And it's an easy solution.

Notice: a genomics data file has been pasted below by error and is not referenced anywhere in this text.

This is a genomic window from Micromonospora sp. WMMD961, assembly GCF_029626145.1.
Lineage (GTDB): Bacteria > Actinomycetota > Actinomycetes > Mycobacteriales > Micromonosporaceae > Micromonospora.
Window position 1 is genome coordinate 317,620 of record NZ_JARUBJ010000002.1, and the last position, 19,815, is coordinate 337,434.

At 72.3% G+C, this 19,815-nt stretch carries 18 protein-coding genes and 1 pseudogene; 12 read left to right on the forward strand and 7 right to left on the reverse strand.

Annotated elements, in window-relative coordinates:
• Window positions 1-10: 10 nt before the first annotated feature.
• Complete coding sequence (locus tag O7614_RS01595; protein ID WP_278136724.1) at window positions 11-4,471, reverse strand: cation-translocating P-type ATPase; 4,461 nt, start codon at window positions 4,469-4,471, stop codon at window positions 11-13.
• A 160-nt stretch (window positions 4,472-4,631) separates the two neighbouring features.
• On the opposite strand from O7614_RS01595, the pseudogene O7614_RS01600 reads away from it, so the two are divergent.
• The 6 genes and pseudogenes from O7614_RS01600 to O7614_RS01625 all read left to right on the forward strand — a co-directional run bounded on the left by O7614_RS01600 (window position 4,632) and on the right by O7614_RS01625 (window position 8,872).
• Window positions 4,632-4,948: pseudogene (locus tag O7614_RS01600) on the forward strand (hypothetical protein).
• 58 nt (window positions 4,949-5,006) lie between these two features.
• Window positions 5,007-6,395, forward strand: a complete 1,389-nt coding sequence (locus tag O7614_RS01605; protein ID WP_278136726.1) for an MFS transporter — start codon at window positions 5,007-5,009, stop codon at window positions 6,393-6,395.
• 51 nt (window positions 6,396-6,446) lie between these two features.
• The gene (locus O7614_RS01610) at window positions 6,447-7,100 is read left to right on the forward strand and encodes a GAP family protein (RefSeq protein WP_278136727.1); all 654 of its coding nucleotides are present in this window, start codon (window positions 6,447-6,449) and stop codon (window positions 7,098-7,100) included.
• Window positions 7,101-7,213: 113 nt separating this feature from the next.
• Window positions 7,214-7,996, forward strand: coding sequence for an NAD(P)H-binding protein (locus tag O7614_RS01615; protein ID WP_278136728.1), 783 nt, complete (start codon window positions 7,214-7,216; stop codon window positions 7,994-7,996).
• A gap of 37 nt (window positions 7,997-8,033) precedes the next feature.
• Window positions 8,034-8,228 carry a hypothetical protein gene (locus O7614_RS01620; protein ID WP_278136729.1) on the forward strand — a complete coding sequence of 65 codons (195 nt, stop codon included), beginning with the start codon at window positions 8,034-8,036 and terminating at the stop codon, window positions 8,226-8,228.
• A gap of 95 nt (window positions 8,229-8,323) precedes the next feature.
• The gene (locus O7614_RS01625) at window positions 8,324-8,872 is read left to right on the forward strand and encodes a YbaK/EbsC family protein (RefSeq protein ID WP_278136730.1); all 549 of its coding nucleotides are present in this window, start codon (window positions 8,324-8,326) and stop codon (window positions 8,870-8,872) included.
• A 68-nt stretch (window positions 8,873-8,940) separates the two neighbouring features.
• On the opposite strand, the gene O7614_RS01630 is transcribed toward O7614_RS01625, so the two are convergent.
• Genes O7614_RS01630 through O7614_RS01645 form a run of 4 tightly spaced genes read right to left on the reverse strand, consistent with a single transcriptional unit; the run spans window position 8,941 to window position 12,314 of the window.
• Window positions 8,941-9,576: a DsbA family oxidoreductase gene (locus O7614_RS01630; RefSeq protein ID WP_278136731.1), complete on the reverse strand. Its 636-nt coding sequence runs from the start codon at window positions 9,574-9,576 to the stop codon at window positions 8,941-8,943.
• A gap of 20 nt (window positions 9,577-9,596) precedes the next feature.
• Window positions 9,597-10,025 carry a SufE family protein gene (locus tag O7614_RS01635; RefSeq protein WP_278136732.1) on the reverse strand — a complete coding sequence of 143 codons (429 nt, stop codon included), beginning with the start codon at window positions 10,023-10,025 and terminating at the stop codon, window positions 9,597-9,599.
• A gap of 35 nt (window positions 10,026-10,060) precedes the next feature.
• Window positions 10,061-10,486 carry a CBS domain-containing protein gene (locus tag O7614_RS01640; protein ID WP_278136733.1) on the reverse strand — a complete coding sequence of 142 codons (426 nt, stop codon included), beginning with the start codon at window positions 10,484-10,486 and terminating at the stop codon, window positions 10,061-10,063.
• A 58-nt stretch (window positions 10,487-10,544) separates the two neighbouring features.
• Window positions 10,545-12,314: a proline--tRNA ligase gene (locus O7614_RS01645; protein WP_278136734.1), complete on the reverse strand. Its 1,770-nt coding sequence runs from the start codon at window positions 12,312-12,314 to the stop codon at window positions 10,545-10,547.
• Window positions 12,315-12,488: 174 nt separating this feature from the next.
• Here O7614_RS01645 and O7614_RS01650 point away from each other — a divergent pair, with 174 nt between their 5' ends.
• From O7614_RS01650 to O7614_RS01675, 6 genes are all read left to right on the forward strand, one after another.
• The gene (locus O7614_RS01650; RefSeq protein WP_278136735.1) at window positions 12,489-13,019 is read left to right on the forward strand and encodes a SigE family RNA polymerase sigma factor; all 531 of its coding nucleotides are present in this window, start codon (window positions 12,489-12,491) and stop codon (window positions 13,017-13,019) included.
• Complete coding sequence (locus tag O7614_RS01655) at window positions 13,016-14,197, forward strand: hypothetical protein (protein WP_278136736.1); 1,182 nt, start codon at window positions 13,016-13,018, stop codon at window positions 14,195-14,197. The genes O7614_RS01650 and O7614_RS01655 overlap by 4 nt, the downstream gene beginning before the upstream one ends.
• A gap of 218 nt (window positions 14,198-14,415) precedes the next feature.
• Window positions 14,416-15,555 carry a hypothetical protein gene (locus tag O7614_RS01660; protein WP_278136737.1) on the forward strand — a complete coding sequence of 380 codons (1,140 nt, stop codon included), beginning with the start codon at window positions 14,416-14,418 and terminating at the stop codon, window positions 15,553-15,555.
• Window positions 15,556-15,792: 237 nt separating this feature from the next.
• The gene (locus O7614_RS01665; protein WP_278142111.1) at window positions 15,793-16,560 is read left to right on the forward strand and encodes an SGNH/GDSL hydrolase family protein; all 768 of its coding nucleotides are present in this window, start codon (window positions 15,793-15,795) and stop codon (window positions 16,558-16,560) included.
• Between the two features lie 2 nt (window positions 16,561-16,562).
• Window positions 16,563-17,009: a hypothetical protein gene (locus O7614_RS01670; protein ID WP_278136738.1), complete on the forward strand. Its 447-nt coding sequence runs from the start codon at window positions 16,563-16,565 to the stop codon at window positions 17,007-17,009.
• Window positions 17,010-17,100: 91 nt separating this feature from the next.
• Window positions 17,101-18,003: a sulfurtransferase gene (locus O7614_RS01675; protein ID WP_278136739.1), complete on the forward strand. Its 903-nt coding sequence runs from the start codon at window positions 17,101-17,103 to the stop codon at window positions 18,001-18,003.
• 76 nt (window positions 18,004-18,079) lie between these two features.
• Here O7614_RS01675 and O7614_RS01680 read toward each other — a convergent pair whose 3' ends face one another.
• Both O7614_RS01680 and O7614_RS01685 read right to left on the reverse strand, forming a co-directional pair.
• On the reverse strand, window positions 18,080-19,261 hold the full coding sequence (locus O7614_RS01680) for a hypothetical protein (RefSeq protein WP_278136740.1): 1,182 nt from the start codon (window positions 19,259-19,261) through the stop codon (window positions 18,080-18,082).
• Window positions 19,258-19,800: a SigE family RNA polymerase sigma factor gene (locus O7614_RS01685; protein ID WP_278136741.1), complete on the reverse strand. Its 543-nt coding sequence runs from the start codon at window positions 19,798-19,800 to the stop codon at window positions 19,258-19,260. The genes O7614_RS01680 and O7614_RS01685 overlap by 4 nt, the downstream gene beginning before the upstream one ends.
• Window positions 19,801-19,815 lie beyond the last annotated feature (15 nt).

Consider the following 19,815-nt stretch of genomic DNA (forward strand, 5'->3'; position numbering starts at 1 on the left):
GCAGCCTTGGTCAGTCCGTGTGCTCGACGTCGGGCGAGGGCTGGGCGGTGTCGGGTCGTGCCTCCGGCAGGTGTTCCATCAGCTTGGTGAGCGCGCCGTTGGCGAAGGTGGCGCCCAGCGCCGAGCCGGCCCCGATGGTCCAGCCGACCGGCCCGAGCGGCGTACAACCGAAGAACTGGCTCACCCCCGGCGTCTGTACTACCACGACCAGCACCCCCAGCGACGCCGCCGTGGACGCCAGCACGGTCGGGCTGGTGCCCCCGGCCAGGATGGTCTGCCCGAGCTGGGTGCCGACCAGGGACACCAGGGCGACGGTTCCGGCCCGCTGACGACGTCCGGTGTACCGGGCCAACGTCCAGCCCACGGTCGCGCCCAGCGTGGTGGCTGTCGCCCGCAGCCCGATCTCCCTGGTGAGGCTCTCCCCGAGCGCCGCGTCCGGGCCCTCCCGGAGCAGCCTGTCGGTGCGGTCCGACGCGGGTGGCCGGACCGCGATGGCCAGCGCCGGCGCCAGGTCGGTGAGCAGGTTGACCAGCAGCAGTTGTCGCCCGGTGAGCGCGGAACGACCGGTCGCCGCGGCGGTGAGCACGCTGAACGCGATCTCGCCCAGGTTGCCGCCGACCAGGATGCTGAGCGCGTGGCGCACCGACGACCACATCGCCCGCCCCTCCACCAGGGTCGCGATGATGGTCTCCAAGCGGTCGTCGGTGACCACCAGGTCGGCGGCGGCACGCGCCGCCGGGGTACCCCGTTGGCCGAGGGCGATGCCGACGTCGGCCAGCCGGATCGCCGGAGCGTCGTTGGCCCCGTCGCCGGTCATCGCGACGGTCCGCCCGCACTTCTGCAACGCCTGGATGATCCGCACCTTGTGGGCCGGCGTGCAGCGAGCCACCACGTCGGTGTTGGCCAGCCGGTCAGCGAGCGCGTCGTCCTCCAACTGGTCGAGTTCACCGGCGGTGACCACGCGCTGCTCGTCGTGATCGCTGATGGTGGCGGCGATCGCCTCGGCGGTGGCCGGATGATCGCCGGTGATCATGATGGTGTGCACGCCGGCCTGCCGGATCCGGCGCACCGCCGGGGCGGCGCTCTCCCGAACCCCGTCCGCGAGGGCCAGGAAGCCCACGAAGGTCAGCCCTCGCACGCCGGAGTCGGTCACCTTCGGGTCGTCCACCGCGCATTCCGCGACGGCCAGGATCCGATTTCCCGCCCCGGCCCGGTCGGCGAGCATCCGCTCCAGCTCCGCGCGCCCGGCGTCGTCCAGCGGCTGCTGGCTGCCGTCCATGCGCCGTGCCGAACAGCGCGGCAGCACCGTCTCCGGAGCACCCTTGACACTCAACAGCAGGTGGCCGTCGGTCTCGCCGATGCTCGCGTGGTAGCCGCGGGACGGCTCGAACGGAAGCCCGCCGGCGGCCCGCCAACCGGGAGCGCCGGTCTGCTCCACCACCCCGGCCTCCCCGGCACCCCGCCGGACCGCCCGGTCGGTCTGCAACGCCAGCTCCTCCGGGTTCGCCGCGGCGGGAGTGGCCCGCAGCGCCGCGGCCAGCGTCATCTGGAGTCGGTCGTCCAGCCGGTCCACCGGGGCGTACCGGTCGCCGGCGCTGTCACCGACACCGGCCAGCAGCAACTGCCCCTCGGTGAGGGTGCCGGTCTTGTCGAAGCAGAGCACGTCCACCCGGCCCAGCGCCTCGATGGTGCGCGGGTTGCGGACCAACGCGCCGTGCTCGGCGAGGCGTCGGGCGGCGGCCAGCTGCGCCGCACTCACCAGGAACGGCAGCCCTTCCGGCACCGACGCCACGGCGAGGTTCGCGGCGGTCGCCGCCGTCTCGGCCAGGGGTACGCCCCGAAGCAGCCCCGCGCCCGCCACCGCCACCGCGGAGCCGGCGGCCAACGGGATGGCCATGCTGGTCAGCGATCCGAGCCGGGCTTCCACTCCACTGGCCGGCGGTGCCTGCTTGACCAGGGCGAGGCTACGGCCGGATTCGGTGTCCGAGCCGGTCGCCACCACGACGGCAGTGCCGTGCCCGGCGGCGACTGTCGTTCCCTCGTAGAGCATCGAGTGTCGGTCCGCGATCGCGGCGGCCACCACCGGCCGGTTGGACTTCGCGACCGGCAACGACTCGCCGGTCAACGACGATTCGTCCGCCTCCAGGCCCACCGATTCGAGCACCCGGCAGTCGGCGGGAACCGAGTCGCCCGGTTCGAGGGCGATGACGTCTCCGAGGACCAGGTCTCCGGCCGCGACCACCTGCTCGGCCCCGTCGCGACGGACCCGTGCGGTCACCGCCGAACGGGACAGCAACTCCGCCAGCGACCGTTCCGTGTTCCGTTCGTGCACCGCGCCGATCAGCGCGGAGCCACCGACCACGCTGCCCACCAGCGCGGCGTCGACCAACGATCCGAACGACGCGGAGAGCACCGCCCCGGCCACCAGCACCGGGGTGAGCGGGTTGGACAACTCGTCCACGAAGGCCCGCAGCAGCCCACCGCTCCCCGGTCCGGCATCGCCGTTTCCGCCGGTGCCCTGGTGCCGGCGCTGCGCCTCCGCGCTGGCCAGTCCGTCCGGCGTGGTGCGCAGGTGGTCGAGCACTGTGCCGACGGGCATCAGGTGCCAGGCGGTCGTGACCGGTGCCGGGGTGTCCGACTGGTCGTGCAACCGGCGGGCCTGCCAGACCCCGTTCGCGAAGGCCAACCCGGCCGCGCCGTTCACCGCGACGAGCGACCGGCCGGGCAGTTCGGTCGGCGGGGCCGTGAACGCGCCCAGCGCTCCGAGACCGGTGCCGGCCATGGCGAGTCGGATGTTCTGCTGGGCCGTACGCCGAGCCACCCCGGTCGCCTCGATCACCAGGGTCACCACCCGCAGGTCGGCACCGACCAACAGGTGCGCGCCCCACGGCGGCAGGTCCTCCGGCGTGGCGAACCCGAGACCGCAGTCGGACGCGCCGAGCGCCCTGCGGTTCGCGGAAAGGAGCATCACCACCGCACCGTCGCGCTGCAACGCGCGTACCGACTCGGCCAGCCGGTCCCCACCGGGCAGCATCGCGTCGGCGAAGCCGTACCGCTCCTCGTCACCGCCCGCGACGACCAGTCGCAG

Here's what else when you're focused on being good, you approach feedback and support and accountability and culture differently. You see, when you focus on looking good feedback is about making sure you get into the right classrooms, the right number of classrooms, the right number of times, and support is about planning PD, a PD experience that the teachers actually like and and accountability is about making sure that people don't run over you and take advantage and and culture is about making sure that everybody feels good and doing all the things that are the superficial window dressing parts of culture, but don't really actually change culture. When you're focused on on on on on doing good, then then then feedback is about am I using the right conversation? Did I make teachers reflective support is about am I using research based best practices? Am I am I doing enough support and PD? Am I doing the right PD? The accountability is about you know looking at data and running the numbers and asking questions about data and and culture is really about not only the the the the niceties of culture, but also kind of just trying to make sure you hire and fire the right people and bring the right people in so that you can quote unquote, protect your culture. But when you are focused on being good, you don't deal with that stuff. You don't worry about that stuff. Feedback is about are we engaged in a conversation, that that that helps teachers take ownership of the part that they play? And in keeping that promise to our kids that is outlined in our 100% vision? Support is about am I empowering teachers to be their best selves so that they are showing consistent growth and they are participants in that growth so that we can keep our promise to our kids. Accountability is about it. Am I creating an environment where where everybody is it sees themselves as personally responsible for keeping that promise to our kids. And culture is am I keeping people engaged in the work and in meaningfully engaged in the work so that we can keep our promise to our kids? Are we the the kind of school Rule, and the kind of staff that is doing everything that we can and becoming our best selves, because we want to be good, because that's what our kids deserve.